By Jonny Lupsha, Wondrium Staff Writer
The Great Courses, a continuing education company that produces and sells original lecture series, takes learning in a new direction with the release of its first feature-length narrative documentary, Going to the Devil: The Impeachment of 1868.
Andrew Johnson was the 17th president of the United States, serving from 1865 to 1869. Johnson assumed the presidency as he was vice president of the United States at the time of the assassination of Abraham Lincoln. (Image: The Great Courses/Public Domain)
“After nearly 30 years of crafting and curating nonfiction content that sets high standards for excellence and accuracy, Going to the Devil: The Impeachment of 1868 is our first full-length documentary film,” said Jason Smigel, Vice President of Product Development at The Great Courses.
“We are excited to bring this historical narrative to the American public and audiences worldwide. It represents the next step in delivering authentic insights into important issues, discoveries and personalities of our time—and across history.”
Going to the Devil was created by The Great Courses in-house talent—written by journalist Elliot Blair Smith, directed by David C. White and produced by Alisha Reay—and features historical photographs and illustrations of the time as well as new, original video interviews with experts on the subject.
Going to the Devil focuses in detail on the 1868 impeachment of U.S. President Andrew Johnson and the political factors that led to it. The Great Courses said they chose this subject because in the wake of the Civil War and the Lincoln assassination, Johnson’s presidency and impeachment have largely been forgotten to history.
Johnson became the 17th President of the United States in April 1865 after Lincoln’s untimely death at the hands of Southern loyalist John Wilkes Booth. Johnson was tasked with repairing a fractured nation shortly after the end of the American Civil War but chose to restore states’ rights and promote the supremacy of whites instead.
Throughout his presidency, he found fierce opponents in Congressman Thaddeus Stevens (R-PA), Senator Charles Sumner (R-MA) and Senator Benjamin Wade (R-OH), all progressive abolitionists.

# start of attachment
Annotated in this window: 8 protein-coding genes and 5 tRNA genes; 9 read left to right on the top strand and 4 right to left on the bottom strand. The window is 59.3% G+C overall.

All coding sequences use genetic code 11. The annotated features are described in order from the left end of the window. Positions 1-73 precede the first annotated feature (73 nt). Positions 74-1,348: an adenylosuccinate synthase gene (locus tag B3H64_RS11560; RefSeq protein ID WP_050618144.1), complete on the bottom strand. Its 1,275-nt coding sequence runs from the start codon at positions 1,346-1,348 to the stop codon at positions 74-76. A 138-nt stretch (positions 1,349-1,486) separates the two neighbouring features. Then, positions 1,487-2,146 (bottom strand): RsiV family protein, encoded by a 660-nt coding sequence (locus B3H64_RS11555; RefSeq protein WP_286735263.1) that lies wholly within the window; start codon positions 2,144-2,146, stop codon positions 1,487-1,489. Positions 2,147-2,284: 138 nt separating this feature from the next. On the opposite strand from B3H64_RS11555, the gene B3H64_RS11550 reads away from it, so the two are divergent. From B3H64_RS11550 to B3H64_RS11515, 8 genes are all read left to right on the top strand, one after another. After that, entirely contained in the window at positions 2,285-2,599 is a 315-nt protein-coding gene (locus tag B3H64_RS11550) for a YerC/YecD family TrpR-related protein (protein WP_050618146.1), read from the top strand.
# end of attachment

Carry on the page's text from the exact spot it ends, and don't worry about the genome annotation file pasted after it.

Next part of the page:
President Johnson’s Popularity Slips
As his popularity slipped, Johnson soon found himself facing charges of violating the Tenure in Office Law for firing his Secretary of War, Edwin Stanton. However, he claimed it was part of a vast conspiracy by his political opponents.
“They just felt Johnson’s abuses, his wrong conduct [and] his violation of the way a president should act had piled up,” said David O. Stewart, lawyer and author of Impeached: The Trial of President Andrew Johnson and the Fight for Lincoln’s Legacy, in the documentary.
“Congress is disregarding the will of the president, the president is disregarding the will of Congress and you’ve got the Secretary of War arguably in mutiny,” said Stewart.
The Great Courses interviewed Stewart and two other historians for Going to the Devil: Harold Holzer, Director of The Roosevelt House Public Policy Institute and Lincoln scholar; and Brenda Wineapple, literary critic and author of The Impeachers: The Trial of Andrew Johnson and the Dream of a Just Nation. All three experts offer insight into Johnson’s presidency and impeachment throughout the feature.
A Crucial Time in America’s History
The Great Courses’ first feature documentary comes at a crucial time in American history. With Congress and the public currently divided over the impeachment of President Donald Trump, the nation’s first presidential impeachment lends perspective to those that have happened since—including the current impeachment. However, The Great Courses staff are quick to point out that Going to the Devil doesn’t soapbox.
“We present compelling and comprehensive content that informs and entertains, but never prescribes,” Kevin Barnhill, The Great Courses’ Director of Creative, said. “Audiences can make up their own minds what to think.”
Despite the change in content format, Barnhill expressed his confidence in the new film.
“This documentary is a giant leap in our ability to showcase the creative talent here at The Great Courses,” he said. “From two studios in Northern Virginia we’re producing stellar nonfiction content that attracts audiences worldwide, and we do that by remaining true to our brand.”